IFC: How would Ivy’s clientele describe her?

Jenny:  Open-minded, caring, excellent aim. 

IFC: Why don’t more small towns have local dungeons?

Jenny: How do you know they don’t? 

IFC: What are the pros and cons of joining a chain mega dungeon?

Jenny: You can use any of their locations but you’ll always forget you have a membership and in a year you’ll be like “jeez why won’t they let me just cancel?” 

IFC: Mouths are gross! Why is that?

Jenny: If you had never seen a mouth before and I was like “it’s a wet flesh cave with sharp parts that lives in your face”, it would sound like Cronenberg-ian body horror. All body parts are horrifying. I’m kind of rooting for the singularity, I’d feel way better if I was just a consciousness in a cloud. 

See the whole season of Neurotica right now on IFC’s Comedy Crib.


The ’90s Are Back

The '90s live again during IFC's weekend marathon.

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Photo Credit: Everett Digital, Columbia Pictures

We know what you’re thinking: “Why on Earth would anyone want to reanimate the decade that gave us Haddaway, Los Del Rio, and Smash Mouth, not to mention Crystal Pepsi?”


Thoughts like those are normal. After all, we tend to remember lasting psychological trauma more vividly than fleeting joy. But if you dig deep, you’ll rediscover that the ’90s gave us so much to fondly revisit. Consider the four pillars of true ’90s culture.

Boy Bands

We all pretended to hate them, but watch us come alive at a karaoke bar when “I Want It That Way” comes on. Arguably more influential than Brit Pop and Grunge put together, because hello – Justin Timberlake. He’s a legitimate cultural gem.

Man-Child Movies

Adam Sandler is just behind The Simpsons in terms of his influence on humor. Somehow his man-child schtick didn’t get old until the aughts, and his success in that arena ushered in a wave of other man-child movies from fellow ’90s comedians. RIP Chris Farley (and WTF Rob Schneider).



Teen Angst

In horror, dramas, comedies, and everything in between: Troubled teens! Getting into trouble! Who couldn’t relate to their First World problems, plaid flannels, and lose grasp of the internet?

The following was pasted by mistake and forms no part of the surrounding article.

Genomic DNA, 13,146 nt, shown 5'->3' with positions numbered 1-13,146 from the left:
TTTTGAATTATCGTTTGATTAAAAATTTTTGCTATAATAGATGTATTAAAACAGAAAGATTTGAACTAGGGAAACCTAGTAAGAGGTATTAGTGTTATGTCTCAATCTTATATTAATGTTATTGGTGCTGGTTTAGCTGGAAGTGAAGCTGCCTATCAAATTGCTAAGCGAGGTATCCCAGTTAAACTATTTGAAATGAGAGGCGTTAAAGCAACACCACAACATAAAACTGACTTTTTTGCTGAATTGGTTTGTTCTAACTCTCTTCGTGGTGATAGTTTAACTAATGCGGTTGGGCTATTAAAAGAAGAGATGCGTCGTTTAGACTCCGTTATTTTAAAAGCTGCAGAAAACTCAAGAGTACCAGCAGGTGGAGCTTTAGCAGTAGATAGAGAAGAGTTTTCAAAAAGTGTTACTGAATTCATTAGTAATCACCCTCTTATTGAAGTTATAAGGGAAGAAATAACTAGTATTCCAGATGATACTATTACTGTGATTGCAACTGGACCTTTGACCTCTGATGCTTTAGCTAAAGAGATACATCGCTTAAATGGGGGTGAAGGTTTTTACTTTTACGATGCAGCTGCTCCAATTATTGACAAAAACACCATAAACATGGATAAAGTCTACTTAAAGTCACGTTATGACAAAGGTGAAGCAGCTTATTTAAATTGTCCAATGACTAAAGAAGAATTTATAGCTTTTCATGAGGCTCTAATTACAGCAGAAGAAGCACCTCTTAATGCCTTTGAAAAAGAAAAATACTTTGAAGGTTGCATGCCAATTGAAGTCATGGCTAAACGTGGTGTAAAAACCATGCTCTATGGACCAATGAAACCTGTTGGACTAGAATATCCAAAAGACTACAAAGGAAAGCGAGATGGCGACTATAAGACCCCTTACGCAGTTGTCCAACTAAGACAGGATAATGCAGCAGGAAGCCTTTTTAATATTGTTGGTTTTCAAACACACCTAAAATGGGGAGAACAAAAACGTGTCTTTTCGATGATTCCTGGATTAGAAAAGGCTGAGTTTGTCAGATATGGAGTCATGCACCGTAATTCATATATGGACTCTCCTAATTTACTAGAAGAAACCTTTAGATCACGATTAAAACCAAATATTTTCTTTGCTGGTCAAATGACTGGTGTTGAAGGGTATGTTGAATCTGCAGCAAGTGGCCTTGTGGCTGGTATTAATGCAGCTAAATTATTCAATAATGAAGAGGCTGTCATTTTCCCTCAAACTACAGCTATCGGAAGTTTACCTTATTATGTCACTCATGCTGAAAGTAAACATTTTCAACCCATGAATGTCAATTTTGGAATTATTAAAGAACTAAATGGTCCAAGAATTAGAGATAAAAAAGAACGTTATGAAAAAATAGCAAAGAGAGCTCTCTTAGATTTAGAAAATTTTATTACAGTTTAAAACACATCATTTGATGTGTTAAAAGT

Mainstream Nihilism

From the Coen Bros to Fincher to Tarantino, filmmakers on the verge of explosive popularity seemed interested in one thing: mind f*cking their audiences by putting characters in situations (and plot lines) beyond anyone’s control.

Feeling better about that walk down memory lane? Good. Enjoy the revival.


And revisit some important ’90s classics all this weekend during IFC’s ’90s Marathon. Check out the full schedule here.


Get Physical

DVDs are the new Vinyl

Portlandia Season 7 Now Available On Disc.

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GIFs via Giffy

In this crazy digital age, sometimes all we really want is to reach out and touch something. Maybe that’s why so many of us are still gung-ho about owning stuff on DVD. It’s tangible. It’s real. It’s tech from a bygone era that still feels relevant, yet also kitschy and retro. It’s basically vinyl for people born after 1990.


Inevitably we all have that friend whose love of the disc is so absolutely repellent that he makes the technology less appealing. “The resolution, man. The colors. You can’t get latitude like that on a download.” Go to hell, Tim.

Yes, Tim sucks, and you don’t want to be like Tim, but maybe he’s onto something and DVD is still the future. Here are some benefits that go beyond touch.

It’s Decor and Decorum

With DVDs and a handsome bookshelf you can show off your great taste in film and television without showing off your search history. Good for first dates, dinner parties, family reunions, etc.


Forget Public Wifi

Warm up that optical drive. No more awkwardly streaming episodes on shady free wifi!



Internet service goes down. It happens all the time. It could happen right now. Then what? Without a DVD on hand you’ll be forced to make eye contact with your friends and family. Or worse – conversation.


Self Defense

You can’t throw a download like a ninja star. Think about it.


If you’d like to experience the benefits DVD ownership yourself, Portlandia Season 7 is now available on DVD and Blue-Ray.